Twist – All movements and power generation will travel through the core muscular system. The “core” is not just the abdominal muscles, but muscles and joints from the hips, throughout the spine, shoulder girdle, and neck. Staying mobile and strong in this movement involves all the exercises of the other six movement patterns. There is not one that does not affect the core systems of muscles. Being able to twist, avoid twisting (anti-rotational), between the hips and shoulders is what makes this movement one of the most important for any athlete when generating other movements of power. From a throw of a baseball to the punch of a boxer, all require the hip, spine, shoulder twist. Some exercises to practice are TRX atomic pushups twist, side planks pull-throughs, hanging knee ups with twist, Russian Twists, and many more.
Gait/Carry – Carrying equipment is what people do especially those in the tactical professions. From one handed, two handed, to shoulder carry this movement gets the job done working the entire body plus grip in most cases.
Are Any Other Movements Bad For You / Waste of Time?
I think any movement that works a range of motion of a joint is a natural movement. Is that movement necessarily functional? Not all of them. For instance, are isolation joint exercises (like bicep curls) functional? Here is a way to classify what functional is versus natural full range of motion movements are:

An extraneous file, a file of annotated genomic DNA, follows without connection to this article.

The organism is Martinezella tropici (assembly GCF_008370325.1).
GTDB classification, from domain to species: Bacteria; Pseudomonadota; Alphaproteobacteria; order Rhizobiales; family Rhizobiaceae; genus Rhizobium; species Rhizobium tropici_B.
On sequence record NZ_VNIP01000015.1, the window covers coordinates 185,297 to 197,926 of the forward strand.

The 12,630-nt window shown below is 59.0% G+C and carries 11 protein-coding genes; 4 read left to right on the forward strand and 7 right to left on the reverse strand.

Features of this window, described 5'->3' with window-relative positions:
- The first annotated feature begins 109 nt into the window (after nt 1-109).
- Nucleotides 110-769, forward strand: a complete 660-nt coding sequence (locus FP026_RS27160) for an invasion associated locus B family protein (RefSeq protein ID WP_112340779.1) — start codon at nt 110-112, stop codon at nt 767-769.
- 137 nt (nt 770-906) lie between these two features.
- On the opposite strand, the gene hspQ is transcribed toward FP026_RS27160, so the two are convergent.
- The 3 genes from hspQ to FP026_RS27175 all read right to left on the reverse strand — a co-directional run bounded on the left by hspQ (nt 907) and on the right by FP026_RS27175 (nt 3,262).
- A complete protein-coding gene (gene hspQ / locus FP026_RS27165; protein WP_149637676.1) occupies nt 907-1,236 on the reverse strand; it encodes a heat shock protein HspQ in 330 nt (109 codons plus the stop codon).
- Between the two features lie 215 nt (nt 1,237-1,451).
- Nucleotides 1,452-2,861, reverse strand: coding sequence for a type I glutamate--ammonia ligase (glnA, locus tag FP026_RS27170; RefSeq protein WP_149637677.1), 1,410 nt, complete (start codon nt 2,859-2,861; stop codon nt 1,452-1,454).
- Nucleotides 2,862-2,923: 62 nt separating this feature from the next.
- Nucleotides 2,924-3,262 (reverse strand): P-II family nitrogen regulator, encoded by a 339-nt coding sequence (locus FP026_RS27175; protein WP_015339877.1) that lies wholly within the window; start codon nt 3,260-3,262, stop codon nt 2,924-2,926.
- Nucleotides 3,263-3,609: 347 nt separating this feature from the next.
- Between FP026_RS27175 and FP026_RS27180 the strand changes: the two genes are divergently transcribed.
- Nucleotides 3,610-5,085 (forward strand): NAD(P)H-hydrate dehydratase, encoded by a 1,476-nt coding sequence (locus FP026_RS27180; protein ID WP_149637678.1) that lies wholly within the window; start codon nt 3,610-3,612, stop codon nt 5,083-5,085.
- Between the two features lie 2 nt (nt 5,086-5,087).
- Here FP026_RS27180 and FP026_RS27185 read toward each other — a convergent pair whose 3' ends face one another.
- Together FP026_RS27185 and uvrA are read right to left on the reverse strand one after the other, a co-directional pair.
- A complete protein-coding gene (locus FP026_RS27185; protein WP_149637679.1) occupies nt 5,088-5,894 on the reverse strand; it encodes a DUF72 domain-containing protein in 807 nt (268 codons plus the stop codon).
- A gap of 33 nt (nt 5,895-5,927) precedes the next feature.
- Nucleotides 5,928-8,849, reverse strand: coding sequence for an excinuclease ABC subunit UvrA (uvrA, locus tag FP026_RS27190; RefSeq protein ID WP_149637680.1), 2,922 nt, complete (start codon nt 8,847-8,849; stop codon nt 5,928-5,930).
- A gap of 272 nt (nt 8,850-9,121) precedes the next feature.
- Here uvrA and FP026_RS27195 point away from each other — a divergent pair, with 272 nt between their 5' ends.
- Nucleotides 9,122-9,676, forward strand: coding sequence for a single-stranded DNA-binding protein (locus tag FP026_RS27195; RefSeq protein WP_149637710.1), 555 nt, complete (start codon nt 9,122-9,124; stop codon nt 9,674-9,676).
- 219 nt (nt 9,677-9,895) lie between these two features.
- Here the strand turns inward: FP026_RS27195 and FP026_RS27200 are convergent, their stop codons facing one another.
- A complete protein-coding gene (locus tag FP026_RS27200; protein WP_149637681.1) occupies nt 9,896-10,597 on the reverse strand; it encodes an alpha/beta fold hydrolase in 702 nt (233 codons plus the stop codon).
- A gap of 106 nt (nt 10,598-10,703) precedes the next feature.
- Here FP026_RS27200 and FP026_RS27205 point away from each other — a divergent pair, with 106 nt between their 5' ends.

When we really work, play sports, or live a life of motion, we rarely do movements that isolate a muscle and a joint. The entire body gets involved. That is functional. What I call full body movements, many of the seven functional movements represent those exercises because they work everything or near everything in the body together in a systematic way. As part of the full body movements, I would also add in crawling as a functional exercise in the tactical professions as well.
Are Isolation Movements Non-Functional?
Do non-functional movements have a place in training? Sure. Isolation movements are common ways to treat imbalances, work around injuries, as well as rehab previously injured joints and movements. They maybe classified as a non-functional movement but useful nonetheless.
When preparing for a fitness test that tests rather non-functional movements, should you still practice them? Yes! Just make sure you also balance out any movement you do with equal and opposite muscle groups strengthening and flexibility when needed.
A prime example is the situp or crunch, still used by many tactical units within the military, police, and fire. Work the hip muscles and lower back with hanging knee up and plank poses or lifts off the floor to help develop the muscles that will make situps less painful for you. Adding a variety of exercises from flutterkicks, leg levers, knee ups, crawling, and planking will create a solid foundation for you and situps won’t hurt you when done in moderation and in balance with other movements and exercises.